But it wasn’t enough to keep him in Queens, as the Mets shipped the veteran — and his $5.2 million salary — away in exchange for some minor-league pitching depth before spring training. The Mets received right-handers Sean Reid-Foley, Josh Winckowski and Yennsy Diaz. Matz received a second chance.

“He’s been one of the unsung heroes here,” Montoyo said in the season’s final week. “Nobody expected him to pitch like that. Almost every time out, he goes five, six innings and keeps us in the game. He’s been really good. Great, actually. Not good, great.”

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MLB, players’ association agree to move up tender deadline amid lockout uncertainty

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NEW YORK — Major League Baseball and the players’ union have agreed to move the upcoming deadline for teams to offer contracts to certain players in order to keep them out of potential limbo in the event of a work stoppage next month.

The tender deadline was moved from Dec. 2 to Nov. 30 at 8 p.m. ET. The sport’s collective bargaining agreement expires Dec. 1 at 11:59 p.m., and it’s not expected that MLB and the union will agree on a new deal before then. A lockout and roster freeze could begin Dec. 2.

Teams have until the deadline to decide whether to offer 2022 contracts to players with fewer than six years of major league service, including those eligible for salary arbitration.

The labor dispute could take months to resolve, and if the Dec. 2 deadline passed during a roster freeze, players not yet tendered contracts might not know whether they’d become free agents until shortly before the start of the season.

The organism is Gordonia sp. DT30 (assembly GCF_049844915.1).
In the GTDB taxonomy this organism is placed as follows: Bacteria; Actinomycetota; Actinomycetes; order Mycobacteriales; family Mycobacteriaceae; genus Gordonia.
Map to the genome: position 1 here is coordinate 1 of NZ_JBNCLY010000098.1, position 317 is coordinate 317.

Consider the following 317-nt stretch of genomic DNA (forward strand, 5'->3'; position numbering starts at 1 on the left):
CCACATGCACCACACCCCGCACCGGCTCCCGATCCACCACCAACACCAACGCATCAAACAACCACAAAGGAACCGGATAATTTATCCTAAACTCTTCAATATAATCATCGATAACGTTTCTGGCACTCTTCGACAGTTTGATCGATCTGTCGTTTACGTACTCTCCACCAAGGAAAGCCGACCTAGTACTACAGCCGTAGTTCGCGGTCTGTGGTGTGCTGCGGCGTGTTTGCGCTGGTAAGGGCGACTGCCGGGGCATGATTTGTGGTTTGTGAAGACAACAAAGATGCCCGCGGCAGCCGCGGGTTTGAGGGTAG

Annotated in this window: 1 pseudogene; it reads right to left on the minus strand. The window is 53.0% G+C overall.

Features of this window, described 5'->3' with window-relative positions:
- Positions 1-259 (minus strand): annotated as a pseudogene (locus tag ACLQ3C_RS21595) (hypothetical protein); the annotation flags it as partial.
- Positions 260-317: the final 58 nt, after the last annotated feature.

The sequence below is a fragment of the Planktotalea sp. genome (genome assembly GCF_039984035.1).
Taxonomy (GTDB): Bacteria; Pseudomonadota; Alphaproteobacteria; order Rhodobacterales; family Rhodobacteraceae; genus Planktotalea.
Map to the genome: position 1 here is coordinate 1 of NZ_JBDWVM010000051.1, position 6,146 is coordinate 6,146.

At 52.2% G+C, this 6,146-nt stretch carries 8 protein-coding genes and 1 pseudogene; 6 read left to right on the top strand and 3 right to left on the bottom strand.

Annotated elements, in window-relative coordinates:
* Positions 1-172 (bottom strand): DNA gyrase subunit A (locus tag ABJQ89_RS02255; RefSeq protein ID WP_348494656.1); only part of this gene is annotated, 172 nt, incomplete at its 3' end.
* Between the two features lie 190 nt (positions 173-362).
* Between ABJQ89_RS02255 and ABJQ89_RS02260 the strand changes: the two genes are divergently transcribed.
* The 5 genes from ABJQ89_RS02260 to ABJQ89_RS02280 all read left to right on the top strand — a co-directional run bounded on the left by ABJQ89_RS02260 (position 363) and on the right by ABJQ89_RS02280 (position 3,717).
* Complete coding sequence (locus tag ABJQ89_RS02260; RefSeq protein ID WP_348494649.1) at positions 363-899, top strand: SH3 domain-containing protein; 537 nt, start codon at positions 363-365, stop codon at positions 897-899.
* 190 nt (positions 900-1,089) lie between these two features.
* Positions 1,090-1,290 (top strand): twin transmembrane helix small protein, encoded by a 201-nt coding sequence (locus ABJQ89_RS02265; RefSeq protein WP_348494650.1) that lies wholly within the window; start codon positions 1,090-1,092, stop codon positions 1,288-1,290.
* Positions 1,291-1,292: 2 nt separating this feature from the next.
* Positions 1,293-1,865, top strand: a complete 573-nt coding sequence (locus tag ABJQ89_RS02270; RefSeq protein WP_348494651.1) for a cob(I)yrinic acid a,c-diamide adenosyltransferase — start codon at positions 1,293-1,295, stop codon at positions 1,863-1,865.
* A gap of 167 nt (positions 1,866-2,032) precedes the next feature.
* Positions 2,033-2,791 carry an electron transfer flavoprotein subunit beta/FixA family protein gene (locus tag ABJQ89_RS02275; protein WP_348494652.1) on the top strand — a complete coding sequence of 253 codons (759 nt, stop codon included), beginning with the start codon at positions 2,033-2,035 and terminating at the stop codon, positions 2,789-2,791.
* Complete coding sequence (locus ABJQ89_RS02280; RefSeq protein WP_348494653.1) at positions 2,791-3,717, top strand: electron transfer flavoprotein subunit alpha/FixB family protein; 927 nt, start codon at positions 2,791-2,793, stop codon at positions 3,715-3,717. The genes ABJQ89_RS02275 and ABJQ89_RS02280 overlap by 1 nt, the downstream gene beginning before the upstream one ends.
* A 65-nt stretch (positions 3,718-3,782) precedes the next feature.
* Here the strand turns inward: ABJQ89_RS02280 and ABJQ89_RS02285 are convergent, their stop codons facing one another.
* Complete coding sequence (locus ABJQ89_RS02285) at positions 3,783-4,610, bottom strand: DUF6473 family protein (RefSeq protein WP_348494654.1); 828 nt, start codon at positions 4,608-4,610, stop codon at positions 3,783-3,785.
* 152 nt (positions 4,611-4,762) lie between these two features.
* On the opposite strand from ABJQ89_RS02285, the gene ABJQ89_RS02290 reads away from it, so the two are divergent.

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New York Yankees release outfielder Clint Frazier, infielder Rougned Odor

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NEW YORK — Outfielder Clint Frazier and infielder Rougned Odor were released by the New York Yankees on Tuesday after they were designated for assignment four days ago and went unclaimed on waivers.

The 27-year-old Frazier was the fifth pick overall in the 2013 amateur draft by Cleveland and was a prized prospect when he was acquired by the Yankees in a July 2016 trade that sent reliever Andrew Miller to the Indians.

Frazier made his major league debut in July 2017, but the outfielder never has had more than 246 plate appearances in a season. His 2018 season was wrecked when he collided with an outfield wall at Bradenton, Florida, during a spring training game, sustaining a concussion that limited him to 41 plate appearances that season.

He hit .267 with 12 homers and 38 RBIs in 2019 but struggled with defense, reaching a low point against Boston that June when he misplayed balls off the bat of Eduardo Núñez, Andrew Benintendi and Michael Chavis.

His defense was much improved by this season, but he hit .186 with five homers and 15 RBI. He didn’t play after June 30 because of what the Yankees described as vertigo-like symptoms.

“I’d love to have the opportunity to talk about this situation publicly and probably plan to do so soon,” Frazier wrote on Twitter on Oct. 11. “My issues have been very personal to me and something I’ve wanted to handle privately, but there’s been a lot of inaccurate things reported about my injury that I’ll clear up.”

Frazier had a $2.1 million salary last season and had been eligible for arbitration.

Odor hit .202 with 15 homers and 39 RBIs in 322 at-bats.

Odor had a $12 million salary for 2022. As part of his April trade from Texas, the Yankees are responsible only for next year’s league minimum salary and the Rangers are responsible for the rest plus a $3 million buyout of his 2023 option.